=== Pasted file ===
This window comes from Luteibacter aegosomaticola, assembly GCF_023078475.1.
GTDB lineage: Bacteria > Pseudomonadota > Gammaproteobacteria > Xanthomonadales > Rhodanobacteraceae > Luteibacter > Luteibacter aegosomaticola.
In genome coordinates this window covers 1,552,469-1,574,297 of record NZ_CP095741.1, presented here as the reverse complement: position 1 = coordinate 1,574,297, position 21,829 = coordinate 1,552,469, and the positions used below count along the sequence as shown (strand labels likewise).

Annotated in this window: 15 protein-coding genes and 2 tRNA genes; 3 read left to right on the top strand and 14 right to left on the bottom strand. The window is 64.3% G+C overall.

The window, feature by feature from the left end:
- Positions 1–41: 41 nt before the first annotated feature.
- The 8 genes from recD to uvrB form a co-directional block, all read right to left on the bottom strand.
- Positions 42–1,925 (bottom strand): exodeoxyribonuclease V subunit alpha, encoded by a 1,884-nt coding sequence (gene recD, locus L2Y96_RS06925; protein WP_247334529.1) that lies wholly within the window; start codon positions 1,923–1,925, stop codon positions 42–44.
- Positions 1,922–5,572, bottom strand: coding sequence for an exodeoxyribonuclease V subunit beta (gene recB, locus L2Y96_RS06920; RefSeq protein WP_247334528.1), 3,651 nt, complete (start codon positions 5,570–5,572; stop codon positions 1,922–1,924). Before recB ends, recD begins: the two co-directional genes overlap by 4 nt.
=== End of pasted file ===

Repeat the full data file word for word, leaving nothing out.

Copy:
This window comes from Luteibacter aegosomaticola, assembly GCF_023078475.1.
GTDB lineage: Bacteria > Pseudomonadota > Gammaproteobacteria > Xanthomonadales > Rhodanobacteraceae > Luteibacter > Luteibacter aegosomaticola.
In genome coordinates this window covers 1,552,469-1,574,297 of record NZ_CP095741.1, presented here as the reverse complement: position 1 = coordinate 1,574,297, position 21,829 = coordinate 1,552,469, and the positions used below count along the sequence as shown (strand labels likewise).

Annotated in this window: 15 protein-coding genes and 2 tRNA genes; 3 read left to right on the top strand and 14 right to left on the bottom strand. The window is 64.3% G+C overall.

The window, feature by feature from the left end:
- Positions 1–41: 41 nt before the first annotated feature.
- The 8 genes from recD to uvrB form a co-directional block, all read right to left on the bottom strand.
- Positions 42–1,925 (bottom strand): exodeoxyribonuclease V subunit alpha, encoded by a 1,884-nt coding sequence (gene recD, locus L2Y96_RS06925; protein WP_247334529.1) that lies wholly within the window; start codon positions 1,923–1,925, stop codon positions 42–44.
- Positions 1,922–5,572, bottom strand: coding sequence for an exodeoxyribonuclease V subunit beta (gene recB, locus L2Y96_RS06920; RefSeq protein WP_247334528.1), 3,651 nt, complete (start codon positions 5,570–5,572; stop codon positions 1,922–1,924). Before recB ends, recD begins: the two co-directional genes overlap by 4 nt.